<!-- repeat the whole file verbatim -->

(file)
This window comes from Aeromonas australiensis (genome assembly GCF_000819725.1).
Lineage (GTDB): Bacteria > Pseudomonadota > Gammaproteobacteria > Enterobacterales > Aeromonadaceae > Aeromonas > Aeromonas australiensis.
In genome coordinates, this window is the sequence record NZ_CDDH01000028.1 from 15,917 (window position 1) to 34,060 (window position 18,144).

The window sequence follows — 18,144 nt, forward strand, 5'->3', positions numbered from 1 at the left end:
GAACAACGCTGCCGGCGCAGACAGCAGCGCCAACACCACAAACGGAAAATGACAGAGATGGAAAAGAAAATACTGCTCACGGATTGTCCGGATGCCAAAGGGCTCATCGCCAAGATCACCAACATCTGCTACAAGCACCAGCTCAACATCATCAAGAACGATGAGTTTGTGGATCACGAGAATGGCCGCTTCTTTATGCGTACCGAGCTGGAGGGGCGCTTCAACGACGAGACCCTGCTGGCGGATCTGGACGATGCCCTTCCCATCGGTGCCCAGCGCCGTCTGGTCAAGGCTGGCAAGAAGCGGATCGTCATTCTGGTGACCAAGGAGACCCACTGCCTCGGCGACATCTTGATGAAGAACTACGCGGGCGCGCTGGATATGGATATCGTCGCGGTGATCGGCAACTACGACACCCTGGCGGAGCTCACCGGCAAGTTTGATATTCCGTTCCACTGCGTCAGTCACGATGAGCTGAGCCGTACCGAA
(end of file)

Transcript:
This window comes from Aeromonas australiensis (genome assembly GCF_000819725.1).
Lineage (GTDB): Bacteria > Pseudomonadota > Gammaproteobacteria > Enterobacterales > Aeromonadaceae > Aeromonas > Aeromonas australiensis.
In genome coordinates, this window is the sequence record NZ_CDDH01000028.1 from 15,917 (window position 1) to 34,060 (window position 18,144).

The window sequence follows — 18,144 nt, forward strand, 5'->3', positions numbered from 1 at the left end:
GAACAACGCTGCCGGCGCAGACAGCAGCGCCAACACCACAAACGGAAAATGACAGAGATGGAAAAGAAAATACTGCTCACGGATTGTCCGGATGCCAAAGGGCTCATCGCCAAGATCACCAACATCTGCTACAAGCACCAGCTCAACATCATCAAGAACGATGAGTTTGTGGATCACGAGAATGGCCGCTTCTTTATGCGTACCGAGCTGGAGGGGCGCTTCAACGACGAGACCCTGCTGGCGGATCTGGACGATGCCCTTCCCATCGGTGCCCAGCGCCGTCTGGTCAAGGCTGGCAAGAAGCGGATCGTCATTCTGGTGACCAAGGAGACCCACTGCCTCGGCGACATCTTGATGAAGAACTACGCGGGCGCGCTGGATATGGATATCGTCGCGGTGATCGGCAACTACGACACCCTGGCGGAGCTCACCGGCAAGTTTGATATTCCGTTCCACTGCGTCAGTCACGATGAGCTGAGCCGTACCGAA